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Paul Hayden

Bill Ayers and the Threat to Education

August 10, 2009

Imagine if, as you chat with your child's first-grade teacher and ask about how he decided to embark on a career in education, he told you, "I walked out of jail and into my first teaching job."

Imagine him furthermore telling you that his days in jail and violent protesting were formative to his teaching philosophy.

Most parents would have a serious discussion with the principal, at the minimum.

But the teacher who brags about such beginnings is now a "Distinguished Professor of Education." Despite his specialty as "Professor of Curriculum and Instruction," he trains future teachers to dispense with curricula and discipline, as well as tests and grades.

His many books appear on syllabi in education schools. Regarding classroom management, he advises future teachers to hold on "until the storm" of the "wildest kids in their fullest eruptions" passes. Knowledge of the subject is unimportant; the teacher's willingness to "plunge into the unknown alongside their students" is. So is the teacher's "love."

Yet, as he told the World Education Forum and President Hugo Chavez during one of several trips to Venezuela, education does have a goal: it is "the motor-force of revolution." This education professor also enjoys a lucrative sideline as invited speaker to education conferences, college and high school assemblies, and civic groups, in the United States and Europe, but has been barred from Canada on several occasions.          

This, of course, is William Ayers, Ed.D., who came into the news during the presidential campaign for his association with Barack Obama on the Chicago Annenberg Challenge.

It was in his 2001 memoir, Fugitive Days, that Ayers bragged about walking into his first teaching job at the alternative Children's Community school in Ann Arbor, "a school that, we hoped, would change the world." His leadership in the Students for a Democratic Society offshoot, the Weather Underground, that bombed government buildings, and the quotation about having "no regrets" for that, appeared in the New York Times on 9/11 and was repeated in 2008.

Ayers and wife Bernardine Dohrn hid from the law for the better part of the 1970s, until 1979 when charges for terroristic activities were dropped, as a result of President Carter's justice department's pursuit of the FBI and accusation of illegal wiretapping. The couple is still being investigated for the 1970 police station bombing that killed Police Sergeant Brian V. McDonnell.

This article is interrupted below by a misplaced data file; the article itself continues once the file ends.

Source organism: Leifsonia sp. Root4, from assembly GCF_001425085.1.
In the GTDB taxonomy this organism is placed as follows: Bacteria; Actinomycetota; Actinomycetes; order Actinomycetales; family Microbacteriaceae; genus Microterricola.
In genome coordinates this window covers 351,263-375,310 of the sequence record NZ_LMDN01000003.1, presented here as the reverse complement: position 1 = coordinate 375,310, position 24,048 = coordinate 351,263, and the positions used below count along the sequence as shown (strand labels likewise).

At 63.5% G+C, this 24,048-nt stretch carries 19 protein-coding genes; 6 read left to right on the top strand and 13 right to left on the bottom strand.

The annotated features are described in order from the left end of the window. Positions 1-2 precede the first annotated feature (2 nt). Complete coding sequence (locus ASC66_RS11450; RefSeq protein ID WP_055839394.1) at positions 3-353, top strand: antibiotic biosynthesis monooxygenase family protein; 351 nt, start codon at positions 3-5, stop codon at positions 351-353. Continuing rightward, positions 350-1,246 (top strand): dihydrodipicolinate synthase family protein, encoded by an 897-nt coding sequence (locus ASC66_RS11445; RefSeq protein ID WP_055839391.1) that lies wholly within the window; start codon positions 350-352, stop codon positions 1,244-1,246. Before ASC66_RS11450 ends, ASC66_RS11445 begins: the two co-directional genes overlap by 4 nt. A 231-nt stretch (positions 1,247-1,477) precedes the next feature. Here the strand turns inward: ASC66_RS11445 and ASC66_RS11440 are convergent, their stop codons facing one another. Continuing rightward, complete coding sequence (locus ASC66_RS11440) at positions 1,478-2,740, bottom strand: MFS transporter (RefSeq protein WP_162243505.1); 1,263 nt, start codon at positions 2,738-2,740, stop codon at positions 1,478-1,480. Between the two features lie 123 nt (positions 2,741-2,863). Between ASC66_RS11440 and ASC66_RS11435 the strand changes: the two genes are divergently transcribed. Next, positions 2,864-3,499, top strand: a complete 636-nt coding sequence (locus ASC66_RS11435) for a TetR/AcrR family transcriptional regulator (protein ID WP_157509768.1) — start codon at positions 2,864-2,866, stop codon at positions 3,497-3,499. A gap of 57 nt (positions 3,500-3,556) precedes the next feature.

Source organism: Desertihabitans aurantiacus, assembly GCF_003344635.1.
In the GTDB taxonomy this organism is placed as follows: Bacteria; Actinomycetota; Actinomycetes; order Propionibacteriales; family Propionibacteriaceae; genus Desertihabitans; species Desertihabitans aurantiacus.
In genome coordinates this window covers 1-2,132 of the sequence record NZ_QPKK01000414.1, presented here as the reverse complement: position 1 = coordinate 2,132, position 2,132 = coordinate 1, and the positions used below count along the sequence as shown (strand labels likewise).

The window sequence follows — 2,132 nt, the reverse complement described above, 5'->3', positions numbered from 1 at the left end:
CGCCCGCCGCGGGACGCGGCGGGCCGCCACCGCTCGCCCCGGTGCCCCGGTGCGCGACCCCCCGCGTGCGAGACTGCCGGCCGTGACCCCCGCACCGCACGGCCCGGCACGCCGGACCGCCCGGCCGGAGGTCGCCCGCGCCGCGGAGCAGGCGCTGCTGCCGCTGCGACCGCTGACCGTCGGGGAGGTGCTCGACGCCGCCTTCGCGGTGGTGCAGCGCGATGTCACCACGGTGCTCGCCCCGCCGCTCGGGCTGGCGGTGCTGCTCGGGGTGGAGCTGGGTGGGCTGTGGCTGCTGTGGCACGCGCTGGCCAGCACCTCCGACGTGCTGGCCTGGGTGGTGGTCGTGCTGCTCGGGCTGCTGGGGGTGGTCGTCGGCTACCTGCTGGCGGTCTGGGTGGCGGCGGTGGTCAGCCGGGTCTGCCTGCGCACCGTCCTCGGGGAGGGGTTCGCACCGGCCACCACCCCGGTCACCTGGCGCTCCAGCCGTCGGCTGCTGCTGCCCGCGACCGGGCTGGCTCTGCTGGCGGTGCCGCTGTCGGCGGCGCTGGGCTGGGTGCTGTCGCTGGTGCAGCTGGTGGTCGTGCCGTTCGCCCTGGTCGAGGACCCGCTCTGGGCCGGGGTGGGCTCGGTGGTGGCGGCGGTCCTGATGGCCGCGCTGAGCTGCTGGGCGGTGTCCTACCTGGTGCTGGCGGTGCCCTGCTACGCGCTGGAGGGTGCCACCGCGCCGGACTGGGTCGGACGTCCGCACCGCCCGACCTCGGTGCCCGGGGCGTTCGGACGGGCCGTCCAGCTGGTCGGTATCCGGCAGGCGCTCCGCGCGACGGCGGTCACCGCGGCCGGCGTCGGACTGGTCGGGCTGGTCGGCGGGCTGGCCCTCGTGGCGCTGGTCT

Today, Ayers and Dohrn sit on the board of Movement for a Democratic Society, which has been guiding a resurgent "SDS" of student activists who intimidate conservative speakers on campuses.

Ayers laid low until after the election. But now he and Dohrn enjoy invitations on the speaking circuit, many for their latest book, Race Course Against White Supremacy, whose premise is that as long as the U.S. remains capitalistic it will remain racist.

The wish to overthrow capitalism repeats young Ayers' fantasies of the "red army" marching in to take over amidst the chaos of protests, as he describes in Fugitive Days. Dohrn once laughed about the Charles Manson murders. A professor at Northwestern University School of Law, she now directs the Children and Family Law Justice Center. 

Ayers is vice president of the curriculum studies division in the 25,000-member American Educational Research Association.

But declining national test scores and widening racial disparities show a failure of Ayers' "progressive" methods. In spite of upwards of $150 million spent on the Chicago Annenberg Challenge achievement scores were not raised, as Stanley Kurtz has pointed out. As education writer Diane Ravitch, citing parents' complaints about their children's low achievement, notes, it is minority children who are usually the most harmed by the education methods promoted by Ayers.

The trajectory of inmate to teacher to bomb thrower to fugitive to graduate student at Columbia Teachers College, and then to "distinguished professor" at a public university that educates future teachers might seem to be a strange one. But Ayers' influence is felt far and wide. That should make all parents think about the education of their children's teachers.

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Copyright ©2009 Mary Grabar